Basso Edges Armstrong For Stage 12 Win; Padrnos May Be Banned

Jul 16, 2004
Outside Magazine
Lance Armstrong moves into second place overall

Lance Armstrong moves into second place overall

CSC's Ivan Basso beat Lance Armstrong to the finish line by less than a bike length Friday to score his first Tour de France stage win. The 123-mile Stage 12, from Castelsarrasin to La Mongie, proved to be a grueling one with a number of riders dropping from the main pack and top Tour contenders Jan Ullrich (T-Mobile) and Tyler Hamilton (Phonak) struggling through the day. Andrée;as Klöden (T-Mobile), Francisco Mancebo (Illes Balears-Banesto), and Carlos Sastre (CSC) rounded out the top five in the stage standings.

French National Champion Thomas Voeckler (Brioches La Boulangere) also struggled, but kept fighting his way back to the main pack to finish 41st, 3:59 behind Basso, to hold on to the yellow jersey for yet another day. With Armstrong's second place finish, he moves into second in the overall standings while Basso's first place finish moves him into sixth place overall. Ullrich, who finished 20th, now stands at 16th overall while Hamilton, who finished 34th, now stands at 20th in the general classification standings.

Two main climbs were the crux of Friday's race. The first was Col d'Aspin, an ascent nearly eight miles long that boasts a 6.3 percent grade, while the Col du Tourmalet, a 9.3-mile climb at about eight percent, led to the finish line of the stage.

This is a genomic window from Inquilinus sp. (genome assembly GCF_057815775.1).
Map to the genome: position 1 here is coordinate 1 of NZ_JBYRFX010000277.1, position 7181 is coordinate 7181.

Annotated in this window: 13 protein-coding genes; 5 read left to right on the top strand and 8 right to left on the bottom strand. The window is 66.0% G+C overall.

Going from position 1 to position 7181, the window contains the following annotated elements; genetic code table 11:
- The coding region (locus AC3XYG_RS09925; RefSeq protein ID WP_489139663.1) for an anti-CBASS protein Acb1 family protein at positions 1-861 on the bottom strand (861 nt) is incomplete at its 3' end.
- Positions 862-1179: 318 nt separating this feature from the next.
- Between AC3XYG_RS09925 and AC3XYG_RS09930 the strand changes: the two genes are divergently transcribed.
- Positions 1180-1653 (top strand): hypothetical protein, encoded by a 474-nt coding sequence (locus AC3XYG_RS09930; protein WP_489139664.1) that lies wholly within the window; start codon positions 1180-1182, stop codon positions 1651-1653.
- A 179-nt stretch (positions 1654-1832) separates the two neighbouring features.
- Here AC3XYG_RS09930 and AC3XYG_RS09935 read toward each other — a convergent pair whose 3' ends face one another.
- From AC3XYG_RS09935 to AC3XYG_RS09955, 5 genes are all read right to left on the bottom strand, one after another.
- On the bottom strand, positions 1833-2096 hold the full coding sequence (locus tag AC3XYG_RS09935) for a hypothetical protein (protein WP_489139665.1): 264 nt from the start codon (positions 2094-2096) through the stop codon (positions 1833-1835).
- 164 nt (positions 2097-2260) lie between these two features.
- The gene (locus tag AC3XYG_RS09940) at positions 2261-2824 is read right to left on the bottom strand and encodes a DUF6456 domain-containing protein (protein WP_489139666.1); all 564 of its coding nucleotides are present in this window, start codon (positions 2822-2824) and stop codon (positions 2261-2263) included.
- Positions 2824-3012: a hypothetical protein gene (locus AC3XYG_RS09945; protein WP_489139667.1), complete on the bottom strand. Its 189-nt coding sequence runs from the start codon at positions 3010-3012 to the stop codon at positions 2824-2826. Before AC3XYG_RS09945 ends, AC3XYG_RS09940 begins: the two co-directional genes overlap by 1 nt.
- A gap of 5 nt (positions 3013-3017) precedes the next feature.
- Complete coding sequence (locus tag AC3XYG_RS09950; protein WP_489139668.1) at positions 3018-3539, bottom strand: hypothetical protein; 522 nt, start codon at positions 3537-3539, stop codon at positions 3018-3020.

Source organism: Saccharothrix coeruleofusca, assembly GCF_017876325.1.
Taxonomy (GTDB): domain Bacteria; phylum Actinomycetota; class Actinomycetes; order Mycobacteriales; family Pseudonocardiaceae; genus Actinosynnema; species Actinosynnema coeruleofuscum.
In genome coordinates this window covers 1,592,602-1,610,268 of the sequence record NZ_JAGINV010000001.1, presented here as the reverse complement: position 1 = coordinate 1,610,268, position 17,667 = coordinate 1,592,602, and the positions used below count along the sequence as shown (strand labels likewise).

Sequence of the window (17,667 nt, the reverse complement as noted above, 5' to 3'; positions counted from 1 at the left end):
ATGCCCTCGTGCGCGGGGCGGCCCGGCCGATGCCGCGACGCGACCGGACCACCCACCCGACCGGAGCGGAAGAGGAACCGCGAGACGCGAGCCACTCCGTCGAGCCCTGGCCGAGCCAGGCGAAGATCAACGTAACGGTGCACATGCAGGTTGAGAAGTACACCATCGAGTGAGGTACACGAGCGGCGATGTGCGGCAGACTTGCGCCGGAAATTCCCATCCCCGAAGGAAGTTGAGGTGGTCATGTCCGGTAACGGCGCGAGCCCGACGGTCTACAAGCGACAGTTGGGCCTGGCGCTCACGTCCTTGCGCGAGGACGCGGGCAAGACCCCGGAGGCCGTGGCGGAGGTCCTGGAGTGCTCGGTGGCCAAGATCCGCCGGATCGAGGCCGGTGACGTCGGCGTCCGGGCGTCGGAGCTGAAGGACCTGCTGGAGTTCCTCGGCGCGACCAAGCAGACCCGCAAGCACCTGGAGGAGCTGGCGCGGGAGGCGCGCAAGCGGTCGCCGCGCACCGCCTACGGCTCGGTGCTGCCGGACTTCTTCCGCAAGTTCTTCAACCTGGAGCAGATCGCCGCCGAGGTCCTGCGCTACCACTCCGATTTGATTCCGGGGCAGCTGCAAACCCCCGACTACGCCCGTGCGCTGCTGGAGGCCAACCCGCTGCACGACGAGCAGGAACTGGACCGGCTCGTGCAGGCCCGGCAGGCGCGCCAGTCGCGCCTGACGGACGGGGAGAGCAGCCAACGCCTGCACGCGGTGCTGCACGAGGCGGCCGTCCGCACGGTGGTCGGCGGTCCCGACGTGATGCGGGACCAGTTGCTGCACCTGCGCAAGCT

A slew of attacks were executed early in the stage, but the charge by Kim Kirchen (Fassa Bortolo), Marcus Ljungqvist (Alessio-Bianchi), Wim Vansevenant (Lotto), and Frederic Finot (RAGT-Semences) was the only one to stick. While the leaders were able to build up a lead of about 4:30 with 78 miles left to go in the race, the riders were caught as they approached the Col d'Aspin climb.

U.S. Postal led the pack for much of Col d'Aspin, but there was a scare in which Armstrong and company fell slightly behind Ullrich on the descent. As the peloton approached the Col du Tourmalet, however, U.S. Postal kicked it into high gear with Josée; Azevedo leading Armstrong up the steeps while Basso and Andreas Klöden rode close on their wheels. An attack by Sastre put him out front, but wasn't enough to keep him far ahead of the rest of the group. When Azevedo cracked on the climb, both Armstrong and Basso were able to catch and leave Sastre behind with just over a mile to go.

Armstrong and Basso peddled side by side through the final 1,600 feet of the race, but at the last second, a burst of energy put Basso in the lead, giving him the win.

In other news, organizers for the Tour de France are reportedly looking to ban U.S. Postal rider Pavel Padrnos because of his suspected involvement in a doping case. A Friday AP report stated that the case, which also involved Stefano Zanini of Quick Step Davitamon, has been turned over to the Council of Professional Cycling and a decision to ban the riders from the Tour could go into effect as early as Saturday.

According to the report, Tour organizers discovered that Padros and Zanini were recently called to appear in court in October regarding suspected performance-enhancing drug use during the 2001 Tour of Italy. A potential ban for the riders could be implemented in accordance with a new rule made by Tour organizers prior to this year's race—namely that any riders implicated or questioned in conjunction with official doping investigations would not be allowed to compete in the Tour.

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